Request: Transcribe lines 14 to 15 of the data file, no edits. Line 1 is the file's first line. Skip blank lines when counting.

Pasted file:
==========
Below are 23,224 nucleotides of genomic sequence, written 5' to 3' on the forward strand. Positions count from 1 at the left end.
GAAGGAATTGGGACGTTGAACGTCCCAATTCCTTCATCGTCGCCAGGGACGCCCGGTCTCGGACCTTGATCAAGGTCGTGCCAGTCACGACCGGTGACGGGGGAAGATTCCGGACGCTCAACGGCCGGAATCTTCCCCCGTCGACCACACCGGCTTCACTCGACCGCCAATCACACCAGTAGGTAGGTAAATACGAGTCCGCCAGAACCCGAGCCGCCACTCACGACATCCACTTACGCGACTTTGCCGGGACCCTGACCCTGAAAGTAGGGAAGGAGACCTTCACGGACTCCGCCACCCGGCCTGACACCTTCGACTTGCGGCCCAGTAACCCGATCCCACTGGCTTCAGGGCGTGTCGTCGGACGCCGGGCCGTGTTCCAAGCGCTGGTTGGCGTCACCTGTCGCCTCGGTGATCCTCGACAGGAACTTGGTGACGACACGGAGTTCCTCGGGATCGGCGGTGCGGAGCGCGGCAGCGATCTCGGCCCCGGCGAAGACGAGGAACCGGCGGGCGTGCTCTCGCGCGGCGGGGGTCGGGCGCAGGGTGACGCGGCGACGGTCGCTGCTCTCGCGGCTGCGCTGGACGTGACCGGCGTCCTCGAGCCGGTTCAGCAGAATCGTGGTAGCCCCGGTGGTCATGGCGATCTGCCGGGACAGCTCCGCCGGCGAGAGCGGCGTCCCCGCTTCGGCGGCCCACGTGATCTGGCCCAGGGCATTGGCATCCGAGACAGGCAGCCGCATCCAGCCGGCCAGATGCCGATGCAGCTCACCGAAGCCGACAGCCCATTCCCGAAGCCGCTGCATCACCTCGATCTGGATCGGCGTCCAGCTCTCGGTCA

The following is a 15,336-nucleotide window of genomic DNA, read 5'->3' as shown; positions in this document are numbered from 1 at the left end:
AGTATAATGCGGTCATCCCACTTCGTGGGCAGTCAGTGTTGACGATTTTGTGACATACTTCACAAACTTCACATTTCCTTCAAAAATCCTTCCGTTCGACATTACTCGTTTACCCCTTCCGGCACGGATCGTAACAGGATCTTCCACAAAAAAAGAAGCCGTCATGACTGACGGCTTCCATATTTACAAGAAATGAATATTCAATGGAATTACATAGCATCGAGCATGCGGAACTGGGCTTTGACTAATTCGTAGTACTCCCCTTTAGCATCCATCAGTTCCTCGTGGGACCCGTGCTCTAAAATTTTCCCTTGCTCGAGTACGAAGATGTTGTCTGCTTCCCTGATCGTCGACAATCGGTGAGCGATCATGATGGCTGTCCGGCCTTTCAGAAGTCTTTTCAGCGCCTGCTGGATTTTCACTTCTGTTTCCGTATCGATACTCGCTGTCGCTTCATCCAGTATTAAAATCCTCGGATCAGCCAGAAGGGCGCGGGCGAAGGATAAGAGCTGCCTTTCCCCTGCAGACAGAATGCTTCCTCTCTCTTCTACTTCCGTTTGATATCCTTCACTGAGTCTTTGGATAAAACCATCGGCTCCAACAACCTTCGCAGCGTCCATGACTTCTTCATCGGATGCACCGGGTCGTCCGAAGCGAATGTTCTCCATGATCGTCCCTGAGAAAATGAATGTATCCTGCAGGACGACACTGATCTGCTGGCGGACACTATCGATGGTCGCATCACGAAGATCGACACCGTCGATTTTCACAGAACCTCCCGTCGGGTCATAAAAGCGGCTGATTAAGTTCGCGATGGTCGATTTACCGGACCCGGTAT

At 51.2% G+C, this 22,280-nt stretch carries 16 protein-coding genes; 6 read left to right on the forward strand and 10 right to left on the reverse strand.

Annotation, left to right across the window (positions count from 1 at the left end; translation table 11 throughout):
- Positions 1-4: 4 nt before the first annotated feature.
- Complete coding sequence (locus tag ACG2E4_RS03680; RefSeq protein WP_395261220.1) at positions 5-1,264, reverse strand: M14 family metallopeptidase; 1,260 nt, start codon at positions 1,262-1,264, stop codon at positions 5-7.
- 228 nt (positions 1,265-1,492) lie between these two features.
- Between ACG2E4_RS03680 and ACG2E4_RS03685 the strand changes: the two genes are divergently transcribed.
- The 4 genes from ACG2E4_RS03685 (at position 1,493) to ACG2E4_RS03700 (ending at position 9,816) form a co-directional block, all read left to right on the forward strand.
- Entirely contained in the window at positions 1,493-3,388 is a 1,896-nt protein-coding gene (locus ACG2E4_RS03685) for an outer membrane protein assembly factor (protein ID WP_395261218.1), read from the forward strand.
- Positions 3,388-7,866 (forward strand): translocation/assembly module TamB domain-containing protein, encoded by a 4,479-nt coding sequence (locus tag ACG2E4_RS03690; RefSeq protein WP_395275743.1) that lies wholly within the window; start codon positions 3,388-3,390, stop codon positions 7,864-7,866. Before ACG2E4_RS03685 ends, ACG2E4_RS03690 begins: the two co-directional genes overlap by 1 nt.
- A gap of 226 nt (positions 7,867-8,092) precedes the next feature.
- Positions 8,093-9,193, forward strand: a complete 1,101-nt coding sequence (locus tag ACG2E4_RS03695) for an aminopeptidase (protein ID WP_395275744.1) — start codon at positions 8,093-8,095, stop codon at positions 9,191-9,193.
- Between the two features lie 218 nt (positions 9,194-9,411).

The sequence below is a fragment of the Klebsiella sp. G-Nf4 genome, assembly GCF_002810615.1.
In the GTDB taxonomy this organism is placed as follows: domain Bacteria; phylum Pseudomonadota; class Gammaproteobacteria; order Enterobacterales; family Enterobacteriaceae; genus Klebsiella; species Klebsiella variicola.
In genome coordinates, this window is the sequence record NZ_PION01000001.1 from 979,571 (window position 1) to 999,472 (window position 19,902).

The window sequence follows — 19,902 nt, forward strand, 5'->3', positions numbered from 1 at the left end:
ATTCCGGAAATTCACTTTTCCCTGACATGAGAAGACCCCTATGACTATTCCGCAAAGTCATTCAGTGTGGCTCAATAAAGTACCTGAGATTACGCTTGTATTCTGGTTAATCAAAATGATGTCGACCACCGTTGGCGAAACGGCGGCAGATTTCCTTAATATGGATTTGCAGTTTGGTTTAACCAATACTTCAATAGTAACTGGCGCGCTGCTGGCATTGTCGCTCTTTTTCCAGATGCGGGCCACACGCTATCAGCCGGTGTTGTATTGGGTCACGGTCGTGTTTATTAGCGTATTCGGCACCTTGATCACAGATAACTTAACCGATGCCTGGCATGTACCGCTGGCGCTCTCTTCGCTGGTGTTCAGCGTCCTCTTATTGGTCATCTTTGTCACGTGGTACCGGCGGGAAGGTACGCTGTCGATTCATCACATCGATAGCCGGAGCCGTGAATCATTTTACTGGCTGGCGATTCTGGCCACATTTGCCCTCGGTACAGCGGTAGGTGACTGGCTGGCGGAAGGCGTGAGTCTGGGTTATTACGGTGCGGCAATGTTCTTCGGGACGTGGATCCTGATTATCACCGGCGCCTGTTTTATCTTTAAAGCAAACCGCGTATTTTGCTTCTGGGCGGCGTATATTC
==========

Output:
- A gap of 226 nt (positions 7,867-8,092) precedes the next feature.
- Positions 8,093-9,193, forward strand: a complete 1,101-nt coding sequence (locus tag ACG2E4_RS03695) for an aminopeptidase (protein ID WP_395275744.1) — start codon at positions 8,093-8,095, stop codon at positions 9,191-9,193.